Is breast augmentation surgery right for you?
If you’re thinking about breast augmentation surgery you’re not alone. According to the American Society of Aesthetic Plastic Surgery more than 310000 breast augmentation procedures were performed in 2016 making it the second-most common cosmetic procedure.
What do I need to know before my breast augmentation surgery?
- Only you can decide if augmentation is right for you. Patient satisfaction with breast augmentation is as high as 98 percent according to a 2013 study published in Plastic and Reconstructive Surgery. Even so you should only undergo augmentation if it’s something you personally want to do and not because someone else wants you to do it.
- There are many different augmentation options. Discuss the choices with your plastic surgeon because there’s no one-size-fits-all solution. Options to enlarge your breasts include silicone or saline implants and fat transfers. The incision used to place the implant can be made either around your areola below your breast (along the fold) or in your belly button. You can also choose to have the implants placed either above or below the muscles in your chest. All these options have pros and cons you should discuss with your doctor before moving forward.
- Costs vary based on a number of factors. Many things can change the cost of cosmetic breast surgery from the location of your doctor’s office to the type of anesthesia used during your procedure. The American Society of Plastic Surgeon’s guide to breast augmentation costs can help you understand these different factors.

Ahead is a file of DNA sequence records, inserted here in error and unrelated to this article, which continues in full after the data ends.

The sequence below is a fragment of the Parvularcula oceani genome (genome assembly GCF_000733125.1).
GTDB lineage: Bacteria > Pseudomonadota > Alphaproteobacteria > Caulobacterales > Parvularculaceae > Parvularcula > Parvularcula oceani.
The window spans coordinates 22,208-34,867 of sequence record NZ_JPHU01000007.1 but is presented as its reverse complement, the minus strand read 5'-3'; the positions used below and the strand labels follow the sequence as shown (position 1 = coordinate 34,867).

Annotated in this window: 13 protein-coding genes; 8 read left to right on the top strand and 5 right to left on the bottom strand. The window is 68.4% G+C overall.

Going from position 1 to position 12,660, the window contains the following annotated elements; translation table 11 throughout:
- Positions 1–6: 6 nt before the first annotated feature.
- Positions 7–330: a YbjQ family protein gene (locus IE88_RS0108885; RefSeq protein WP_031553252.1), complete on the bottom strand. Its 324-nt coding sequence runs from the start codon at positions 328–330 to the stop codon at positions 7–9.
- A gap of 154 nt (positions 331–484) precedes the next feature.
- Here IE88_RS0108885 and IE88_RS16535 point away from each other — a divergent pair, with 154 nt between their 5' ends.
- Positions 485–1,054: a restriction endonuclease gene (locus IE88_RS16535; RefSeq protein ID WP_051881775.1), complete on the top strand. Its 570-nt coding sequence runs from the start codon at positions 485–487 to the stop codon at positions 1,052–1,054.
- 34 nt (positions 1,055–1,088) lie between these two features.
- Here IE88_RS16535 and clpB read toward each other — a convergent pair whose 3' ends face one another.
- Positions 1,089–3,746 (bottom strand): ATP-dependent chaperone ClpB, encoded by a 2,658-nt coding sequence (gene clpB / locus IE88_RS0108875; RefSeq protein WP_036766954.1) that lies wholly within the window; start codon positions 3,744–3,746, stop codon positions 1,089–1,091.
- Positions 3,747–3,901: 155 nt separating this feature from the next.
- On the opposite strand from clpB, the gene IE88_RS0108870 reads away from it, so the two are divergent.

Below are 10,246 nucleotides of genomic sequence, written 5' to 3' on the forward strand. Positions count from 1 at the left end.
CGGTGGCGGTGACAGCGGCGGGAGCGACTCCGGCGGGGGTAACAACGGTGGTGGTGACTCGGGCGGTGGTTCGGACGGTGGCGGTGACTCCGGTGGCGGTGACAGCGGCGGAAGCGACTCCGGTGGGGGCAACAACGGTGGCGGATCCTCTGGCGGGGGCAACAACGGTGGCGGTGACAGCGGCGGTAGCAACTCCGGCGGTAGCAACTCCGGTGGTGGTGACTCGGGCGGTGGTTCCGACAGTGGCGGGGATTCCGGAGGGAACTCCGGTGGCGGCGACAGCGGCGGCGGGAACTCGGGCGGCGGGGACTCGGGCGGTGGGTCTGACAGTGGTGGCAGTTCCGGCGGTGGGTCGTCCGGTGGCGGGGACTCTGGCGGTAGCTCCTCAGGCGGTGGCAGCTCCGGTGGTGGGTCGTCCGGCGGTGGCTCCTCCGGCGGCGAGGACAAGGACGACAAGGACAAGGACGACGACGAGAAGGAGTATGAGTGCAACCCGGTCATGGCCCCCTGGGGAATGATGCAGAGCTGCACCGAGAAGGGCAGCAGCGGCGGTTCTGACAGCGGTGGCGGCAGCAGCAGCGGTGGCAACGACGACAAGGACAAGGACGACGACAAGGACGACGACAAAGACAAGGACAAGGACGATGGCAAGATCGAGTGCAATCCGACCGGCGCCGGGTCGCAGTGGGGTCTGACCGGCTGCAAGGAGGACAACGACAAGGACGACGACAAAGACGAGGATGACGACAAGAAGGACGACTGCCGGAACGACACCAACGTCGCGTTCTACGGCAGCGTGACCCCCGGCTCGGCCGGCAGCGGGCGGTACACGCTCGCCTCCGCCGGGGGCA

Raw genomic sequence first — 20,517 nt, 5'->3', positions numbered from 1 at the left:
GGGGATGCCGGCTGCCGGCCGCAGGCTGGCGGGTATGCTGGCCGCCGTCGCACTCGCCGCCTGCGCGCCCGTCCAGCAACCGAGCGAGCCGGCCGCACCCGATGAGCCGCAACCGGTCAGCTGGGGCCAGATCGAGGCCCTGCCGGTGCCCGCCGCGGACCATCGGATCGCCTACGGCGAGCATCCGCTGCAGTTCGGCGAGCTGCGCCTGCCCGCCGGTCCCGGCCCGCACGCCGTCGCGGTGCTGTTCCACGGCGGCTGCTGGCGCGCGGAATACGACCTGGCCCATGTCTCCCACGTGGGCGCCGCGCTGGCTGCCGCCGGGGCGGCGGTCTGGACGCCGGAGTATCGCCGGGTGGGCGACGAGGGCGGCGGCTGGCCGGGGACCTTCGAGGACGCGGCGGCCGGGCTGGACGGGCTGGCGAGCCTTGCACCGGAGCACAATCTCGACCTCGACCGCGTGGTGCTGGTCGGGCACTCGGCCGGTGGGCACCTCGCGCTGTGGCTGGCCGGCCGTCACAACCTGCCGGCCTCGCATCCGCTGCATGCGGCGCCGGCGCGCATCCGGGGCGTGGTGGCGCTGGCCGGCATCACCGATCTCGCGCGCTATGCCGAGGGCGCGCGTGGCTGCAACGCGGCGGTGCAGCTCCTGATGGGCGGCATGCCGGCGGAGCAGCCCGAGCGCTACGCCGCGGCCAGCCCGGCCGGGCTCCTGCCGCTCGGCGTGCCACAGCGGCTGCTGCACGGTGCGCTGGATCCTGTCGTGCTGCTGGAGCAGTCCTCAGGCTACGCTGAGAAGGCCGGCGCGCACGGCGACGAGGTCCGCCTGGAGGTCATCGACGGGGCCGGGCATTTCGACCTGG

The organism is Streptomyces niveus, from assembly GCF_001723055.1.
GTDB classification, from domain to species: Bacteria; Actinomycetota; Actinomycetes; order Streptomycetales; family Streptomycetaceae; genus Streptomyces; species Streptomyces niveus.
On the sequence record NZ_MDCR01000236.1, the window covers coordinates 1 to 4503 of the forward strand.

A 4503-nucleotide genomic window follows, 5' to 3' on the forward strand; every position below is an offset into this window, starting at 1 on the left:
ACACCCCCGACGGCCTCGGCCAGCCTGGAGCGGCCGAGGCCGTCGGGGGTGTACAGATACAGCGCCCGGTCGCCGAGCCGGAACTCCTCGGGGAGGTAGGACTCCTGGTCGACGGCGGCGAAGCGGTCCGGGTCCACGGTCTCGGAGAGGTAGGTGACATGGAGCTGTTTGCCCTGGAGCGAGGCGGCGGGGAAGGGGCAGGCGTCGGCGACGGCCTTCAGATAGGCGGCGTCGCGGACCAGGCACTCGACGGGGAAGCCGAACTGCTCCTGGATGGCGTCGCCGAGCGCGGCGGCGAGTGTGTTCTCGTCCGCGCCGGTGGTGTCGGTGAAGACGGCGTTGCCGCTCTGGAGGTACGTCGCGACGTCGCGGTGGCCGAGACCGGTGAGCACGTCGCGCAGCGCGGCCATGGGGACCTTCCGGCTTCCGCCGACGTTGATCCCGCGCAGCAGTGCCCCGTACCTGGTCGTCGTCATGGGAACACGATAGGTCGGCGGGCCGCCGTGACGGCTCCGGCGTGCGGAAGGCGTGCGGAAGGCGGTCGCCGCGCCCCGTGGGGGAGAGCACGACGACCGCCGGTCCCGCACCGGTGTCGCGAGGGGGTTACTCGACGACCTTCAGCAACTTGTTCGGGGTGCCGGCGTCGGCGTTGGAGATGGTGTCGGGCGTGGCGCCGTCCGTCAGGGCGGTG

- It’s important to choose a doctor with whom you’re comfortable. Ask your plastic surgeon about their credentials advised Reid Health’s Travis Greathouse M.D. with Reid Health Plastic & Reconstructive Surgery. It’s important to know that your surgeon is capable of dealing with any of the possible complications that can occur with breast augmentation.
What can I expect after breast augmentation surgery?
Your doctor will give you instructions on what to do in the first hours and days following your surgery including how to care for incisions and drainage tubes. You’ll likely experience some stiffness swelling and pain for the first week or two following the procedure explained the Cleveland Clinic. You should plan to take several days off from work.
It will take time to adjust to your new breast size. The Plastic and Reconstructive Surgery study also found that most women feel “back to normal” after about a month. Your personal experience may be different but know that your doctor is there to talk you through concerns with your new look.
A little research can help you understand the many factors of breast augmentation surgery. Following your research consult with one or more plastic surgeons and discuss what’s right for you.
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